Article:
Taxpayers face footing a bigger bill than originally thought to settle a legal tussle with Alex Salmond, Scotland’s former first minister.
The Scottish government spent more money on outside legal advice as they scrambled to finalise a deal on court expenses for Mr Salmond.
The former SNP leader received £512,000 of public money to cover costs after a botched investigation into complaints of sexual harassment against him. A Labour MSP said that the total bill could be close to £1 million.
The Scottish government had said that it had spent an additional £118,523 on external lawyers before its failed defence against a judicial review brought and won by Mr Salmond, 64.
It has now emerged that, despite having a team of internal solicitors, outside expertise was again sought during a dispute over what percentage of Mr Salmond’s costs should have been paid by the government. At the time it was suggested that an independent third party be brought in to rule on the disagreement.
Nicola Sturgeon, the first minister, was told of the outcome after the settlement had been reached, he added.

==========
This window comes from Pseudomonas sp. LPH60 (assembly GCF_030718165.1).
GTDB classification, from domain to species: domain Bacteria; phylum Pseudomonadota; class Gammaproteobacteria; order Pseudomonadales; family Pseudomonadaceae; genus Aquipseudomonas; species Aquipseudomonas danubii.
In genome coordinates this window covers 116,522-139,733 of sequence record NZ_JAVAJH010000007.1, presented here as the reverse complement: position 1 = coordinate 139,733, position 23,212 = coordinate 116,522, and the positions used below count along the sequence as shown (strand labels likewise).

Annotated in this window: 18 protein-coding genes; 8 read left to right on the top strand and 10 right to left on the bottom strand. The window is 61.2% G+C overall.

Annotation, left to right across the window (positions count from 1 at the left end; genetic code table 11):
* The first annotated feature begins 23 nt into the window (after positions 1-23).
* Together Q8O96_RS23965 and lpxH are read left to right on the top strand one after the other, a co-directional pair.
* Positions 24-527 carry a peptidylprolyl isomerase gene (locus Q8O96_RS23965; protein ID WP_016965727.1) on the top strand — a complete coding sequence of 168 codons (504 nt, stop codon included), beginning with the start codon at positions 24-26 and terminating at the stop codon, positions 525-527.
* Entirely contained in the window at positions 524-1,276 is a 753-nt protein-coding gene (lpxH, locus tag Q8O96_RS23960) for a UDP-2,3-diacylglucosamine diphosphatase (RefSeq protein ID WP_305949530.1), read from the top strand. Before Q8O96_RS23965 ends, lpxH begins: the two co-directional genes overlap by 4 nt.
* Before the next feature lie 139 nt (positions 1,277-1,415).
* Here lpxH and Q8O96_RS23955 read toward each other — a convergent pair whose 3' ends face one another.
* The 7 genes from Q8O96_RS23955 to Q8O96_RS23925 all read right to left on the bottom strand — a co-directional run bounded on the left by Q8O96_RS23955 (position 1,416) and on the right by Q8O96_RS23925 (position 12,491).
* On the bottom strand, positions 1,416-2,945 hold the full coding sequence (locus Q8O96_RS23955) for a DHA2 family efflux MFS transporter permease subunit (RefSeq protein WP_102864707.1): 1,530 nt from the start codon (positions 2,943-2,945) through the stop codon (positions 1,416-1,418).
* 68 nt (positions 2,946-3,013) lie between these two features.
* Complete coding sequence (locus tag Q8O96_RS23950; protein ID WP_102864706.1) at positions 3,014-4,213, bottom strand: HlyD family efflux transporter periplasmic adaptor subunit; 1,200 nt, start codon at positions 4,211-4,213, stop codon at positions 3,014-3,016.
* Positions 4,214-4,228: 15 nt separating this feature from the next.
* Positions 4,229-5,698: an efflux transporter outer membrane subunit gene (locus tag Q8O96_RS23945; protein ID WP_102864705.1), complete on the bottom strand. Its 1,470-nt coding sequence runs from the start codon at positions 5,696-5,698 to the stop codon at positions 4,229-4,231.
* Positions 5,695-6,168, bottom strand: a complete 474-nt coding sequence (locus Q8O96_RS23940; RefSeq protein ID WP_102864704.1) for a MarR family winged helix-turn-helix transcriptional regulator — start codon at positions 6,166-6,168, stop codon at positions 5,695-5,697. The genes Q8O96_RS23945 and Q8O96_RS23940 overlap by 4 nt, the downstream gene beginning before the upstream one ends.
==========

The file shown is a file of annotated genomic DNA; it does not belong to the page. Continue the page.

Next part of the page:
Ministers admitted in court in January that an investigation of two complaints of sexual harassment against Mr Salmond, made last year, was bungled by its team. Mr Salmond described the complaints, which dated to his time as first minister, as “patently ridiculous”.
The Court of Session was told that Judith MacKinnon, the lead investigating official, had weeks of contact with complainants. This rendered the process unlawful and “tainted with apparent bias”, the court ruled.
Separately, Mr Salmond, who was first minister between 2007 and 2014, appeared at Edinburgh sheriff court in January charged with 14 offences including sexual assault and two of attempted rape. He denies criminality.
A Holyrood committee, which was set up after the judicial review to investigate errors in the government investigation and is separate from the continuing criminal proceedings involving Mr Salmond, has questioned the openness and frankness of senior officials. Last week the committee agreed to write again to Leslie Evans, the permanent secretary, to seek further information about expenditure.
Ms Baillie, who is a member of the committee, said: “The costs incurred by the Scottish government, both internally and through engaging external advice, could well take the total to nearer £1 million. What a shocking waste of taxpayer money.”
The government was unable to provide further information.
In 2015 the government admitted to spending £1,680 on law accountant fees as part of a near-£20,000 attempt to hide legal advice on an independent Scotland’s membership of the EU despite knowing all the while that the advice did not exist. Mr Salmond had stated the government had such advice.